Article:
Using Objects

tutorial processing basic

We’ve now learned how to use variables, functions, and if statements. We know how to modify variables over time to create animations, and we know how to get user input.

We know that variables and values have a type, which tells the computer what kind of value it is. We also know how to use arrays to create a variable that holds multiple values.

This tutorial introduces a new kind of type: objects. Objects help you organize a group of related variables and functions into one unit, which allows you to do more complicated things with your code.

Primitive Types

So far, the types we’ve been using have been primitive types. A primitive type holds a single, standalone value. There isn’t any extra information associated with a primitive type. A primitive value of 7 is the same value as any other primitive value of 7.

In other words, primitive values have no state associated with them.


Think of a state as a description of something. It’s like a picture, or a set of facts about a particular item (or person, place, thing…). Think about how you would describe your state right now: How old are you? What color shirt are you wearing? Are you sitting or standing?

The value of any one of those items might be a primitive: Maybe you’re 30 years old, and 30 by itself is a primitive. Maybe you’re wearing a blue shirt, and blue by itself is a primitive (or three primitives representing RGB). Maybe you’re sitting down, so we’d just store that as a boolean value of true, which is a primitive.

But the collection of all of those facts together represent your current state. In programming, we represent states using objects.

Classes and Instances

Think about how we describe the state of objects in real life. For example, we know that cats have colored fur, as well as a weight, and a size. In other words, the concept of “cat” describes what type of information the state for a particular cat will hold. Then when we describe a particular cat, we fill in the blanks in that state: my cat Stanley has tan fur, weights about 14 pounds, and is about a foot long. A different cat might have orange and black stripes, weigh 200 pounds, and be six feet long.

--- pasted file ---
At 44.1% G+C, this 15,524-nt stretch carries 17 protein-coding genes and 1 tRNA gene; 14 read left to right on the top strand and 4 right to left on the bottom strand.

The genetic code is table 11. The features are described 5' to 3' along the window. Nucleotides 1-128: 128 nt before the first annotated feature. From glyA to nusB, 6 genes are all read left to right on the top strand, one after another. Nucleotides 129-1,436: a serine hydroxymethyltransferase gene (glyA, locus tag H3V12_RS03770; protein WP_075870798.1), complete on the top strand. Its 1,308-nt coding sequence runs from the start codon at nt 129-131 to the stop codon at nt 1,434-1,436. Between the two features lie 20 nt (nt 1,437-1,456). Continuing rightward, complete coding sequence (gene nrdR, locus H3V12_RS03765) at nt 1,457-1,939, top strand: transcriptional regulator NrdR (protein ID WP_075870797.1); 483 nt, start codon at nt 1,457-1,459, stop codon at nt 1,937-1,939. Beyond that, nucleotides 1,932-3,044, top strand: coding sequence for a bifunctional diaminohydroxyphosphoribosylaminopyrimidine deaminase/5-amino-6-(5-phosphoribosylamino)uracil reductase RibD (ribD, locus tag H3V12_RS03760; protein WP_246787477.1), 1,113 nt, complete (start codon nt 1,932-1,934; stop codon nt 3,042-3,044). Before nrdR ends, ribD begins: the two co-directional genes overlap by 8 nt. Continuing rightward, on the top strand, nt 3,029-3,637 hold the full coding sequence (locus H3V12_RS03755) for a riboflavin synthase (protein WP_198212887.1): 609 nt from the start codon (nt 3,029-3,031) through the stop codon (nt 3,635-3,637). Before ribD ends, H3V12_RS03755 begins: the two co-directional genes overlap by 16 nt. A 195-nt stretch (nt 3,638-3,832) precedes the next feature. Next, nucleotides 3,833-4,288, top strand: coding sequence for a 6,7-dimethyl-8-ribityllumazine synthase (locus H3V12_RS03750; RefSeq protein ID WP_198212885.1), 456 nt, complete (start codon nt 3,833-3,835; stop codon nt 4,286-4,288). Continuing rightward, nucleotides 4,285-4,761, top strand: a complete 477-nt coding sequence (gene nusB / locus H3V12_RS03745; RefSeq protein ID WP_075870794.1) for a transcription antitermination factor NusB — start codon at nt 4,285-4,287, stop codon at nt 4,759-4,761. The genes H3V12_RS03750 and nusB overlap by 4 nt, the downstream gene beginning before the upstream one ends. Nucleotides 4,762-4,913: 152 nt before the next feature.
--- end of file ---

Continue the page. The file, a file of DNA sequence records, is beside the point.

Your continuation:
We describe the state of objects in code in a similar way. We use classes to describe what type of information the state for a particular object can hold, and we use instances to fill in the blanks of that state to describe a particular object.

A class holds the variables that represent a concept: a Cat class might have furColor, weight, and size variables. We create instances of that class by filling in those blanks: a variable of type Cat named stanley might have furColor = tan, weight = 14lbs, and size = 16inches. We might also have a different variable of type Cat named tiger that holds a different state!

Think about classes and instances like this:

Creating Instances

Let’s start with an example program that stores the state of a circle (in this case, its position) in two variables:

float circleX = 50;
float circleY = 25;
ellipse(circleX, circleY, 15, 15);